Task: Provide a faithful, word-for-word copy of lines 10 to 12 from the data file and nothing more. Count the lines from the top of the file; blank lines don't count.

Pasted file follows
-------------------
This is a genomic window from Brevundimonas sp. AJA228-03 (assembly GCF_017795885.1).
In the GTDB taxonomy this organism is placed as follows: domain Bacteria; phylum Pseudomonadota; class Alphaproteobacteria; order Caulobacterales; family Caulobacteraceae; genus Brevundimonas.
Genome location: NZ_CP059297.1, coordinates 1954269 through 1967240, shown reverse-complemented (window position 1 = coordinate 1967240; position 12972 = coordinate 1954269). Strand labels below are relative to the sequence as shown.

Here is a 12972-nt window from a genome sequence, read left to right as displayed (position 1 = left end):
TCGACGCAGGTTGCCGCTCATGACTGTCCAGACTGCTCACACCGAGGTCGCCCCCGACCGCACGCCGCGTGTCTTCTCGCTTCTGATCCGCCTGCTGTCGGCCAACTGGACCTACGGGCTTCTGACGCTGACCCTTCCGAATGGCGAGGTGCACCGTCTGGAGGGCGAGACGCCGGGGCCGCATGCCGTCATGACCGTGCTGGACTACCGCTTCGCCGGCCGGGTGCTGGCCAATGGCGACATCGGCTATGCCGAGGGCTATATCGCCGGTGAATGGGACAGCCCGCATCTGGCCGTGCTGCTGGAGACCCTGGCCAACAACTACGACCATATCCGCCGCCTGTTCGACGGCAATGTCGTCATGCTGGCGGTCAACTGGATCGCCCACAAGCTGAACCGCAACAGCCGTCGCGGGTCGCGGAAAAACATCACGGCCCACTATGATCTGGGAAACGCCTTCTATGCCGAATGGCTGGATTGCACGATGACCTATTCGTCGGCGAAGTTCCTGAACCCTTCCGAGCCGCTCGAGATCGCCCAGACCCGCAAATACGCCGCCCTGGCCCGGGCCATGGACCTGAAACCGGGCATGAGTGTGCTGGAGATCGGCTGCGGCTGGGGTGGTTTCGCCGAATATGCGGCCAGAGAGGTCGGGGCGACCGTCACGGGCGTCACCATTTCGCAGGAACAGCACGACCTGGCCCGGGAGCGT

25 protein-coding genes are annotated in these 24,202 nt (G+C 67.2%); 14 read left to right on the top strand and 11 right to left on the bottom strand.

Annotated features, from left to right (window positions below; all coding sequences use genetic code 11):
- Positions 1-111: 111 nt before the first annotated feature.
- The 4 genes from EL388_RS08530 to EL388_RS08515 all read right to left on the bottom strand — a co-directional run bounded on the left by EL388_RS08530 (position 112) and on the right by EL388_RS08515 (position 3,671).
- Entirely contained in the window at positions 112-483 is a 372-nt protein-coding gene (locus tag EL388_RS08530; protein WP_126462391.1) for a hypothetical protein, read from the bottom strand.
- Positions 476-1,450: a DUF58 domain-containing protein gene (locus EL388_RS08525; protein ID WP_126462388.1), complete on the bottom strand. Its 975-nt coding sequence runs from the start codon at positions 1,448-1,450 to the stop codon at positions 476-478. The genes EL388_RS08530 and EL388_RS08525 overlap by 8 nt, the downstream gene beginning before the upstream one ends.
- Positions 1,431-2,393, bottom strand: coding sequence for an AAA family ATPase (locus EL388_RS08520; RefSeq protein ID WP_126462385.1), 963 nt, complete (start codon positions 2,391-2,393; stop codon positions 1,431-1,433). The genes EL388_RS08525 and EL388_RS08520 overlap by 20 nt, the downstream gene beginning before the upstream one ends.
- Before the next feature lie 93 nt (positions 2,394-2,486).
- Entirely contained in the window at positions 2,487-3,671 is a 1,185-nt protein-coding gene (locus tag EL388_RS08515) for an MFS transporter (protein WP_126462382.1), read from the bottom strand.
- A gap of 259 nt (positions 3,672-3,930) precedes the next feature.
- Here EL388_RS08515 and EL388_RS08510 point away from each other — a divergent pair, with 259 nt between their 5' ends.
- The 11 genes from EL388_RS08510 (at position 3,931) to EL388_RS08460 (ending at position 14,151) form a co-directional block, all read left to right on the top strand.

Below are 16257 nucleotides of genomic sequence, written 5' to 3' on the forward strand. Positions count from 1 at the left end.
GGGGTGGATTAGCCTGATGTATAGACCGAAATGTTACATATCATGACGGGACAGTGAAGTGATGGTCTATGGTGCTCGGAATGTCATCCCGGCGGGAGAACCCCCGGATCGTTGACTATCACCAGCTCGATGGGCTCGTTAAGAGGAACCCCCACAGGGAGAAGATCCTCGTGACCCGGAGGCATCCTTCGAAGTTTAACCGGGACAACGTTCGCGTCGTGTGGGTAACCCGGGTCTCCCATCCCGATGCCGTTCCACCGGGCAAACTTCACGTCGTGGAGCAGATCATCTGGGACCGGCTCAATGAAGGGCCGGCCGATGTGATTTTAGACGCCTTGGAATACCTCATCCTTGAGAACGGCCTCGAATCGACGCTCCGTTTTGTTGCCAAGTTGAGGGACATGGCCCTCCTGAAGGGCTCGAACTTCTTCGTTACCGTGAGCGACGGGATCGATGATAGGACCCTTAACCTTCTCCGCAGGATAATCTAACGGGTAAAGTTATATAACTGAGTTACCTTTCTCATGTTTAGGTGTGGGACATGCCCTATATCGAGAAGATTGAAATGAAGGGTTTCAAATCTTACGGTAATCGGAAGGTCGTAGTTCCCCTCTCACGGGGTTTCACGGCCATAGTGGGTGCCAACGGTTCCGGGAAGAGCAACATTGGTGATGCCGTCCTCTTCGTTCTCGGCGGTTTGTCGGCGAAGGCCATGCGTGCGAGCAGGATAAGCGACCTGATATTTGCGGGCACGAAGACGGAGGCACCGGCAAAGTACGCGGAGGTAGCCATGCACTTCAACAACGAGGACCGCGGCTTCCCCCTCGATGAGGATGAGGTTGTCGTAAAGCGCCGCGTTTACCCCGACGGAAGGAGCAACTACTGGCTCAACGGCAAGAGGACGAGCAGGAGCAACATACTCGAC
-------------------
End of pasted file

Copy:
- Entirely contained in the window at positions 112-483 is a 372-nt protein-coding gene (locus tag EL388_RS08530; protein WP_126462391.1) for a hypothetical protein, read from the bottom strand.
- Positions 476-1,450: a DUF58 domain-containing protein gene (locus EL388_RS08525; protein ID WP_126462388.1), complete on the bottom strand. Its 975-nt coding sequence runs from the start codon at positions 1,448-1,450 to the stop codon at positions 476-478. The genes EL388_RS08530 and EL388_RS08525 overlap by 8 nt, the downstream gene beginning before the upstream one ends.
- Positions 1,431-2,393, bottom strand: coding sequence for an AAA family ATPase (locus EL388_RS08520; RefSeq protein ID WP_126462385.1), 963 nt, complete (start codon positions 2,391-2,393; stop codon positions 1,431-1,433). The genes EL388_RS08525 and EL388_RS08520 overlap by 20 nt, the downstream gene beginning before the upstream one ends.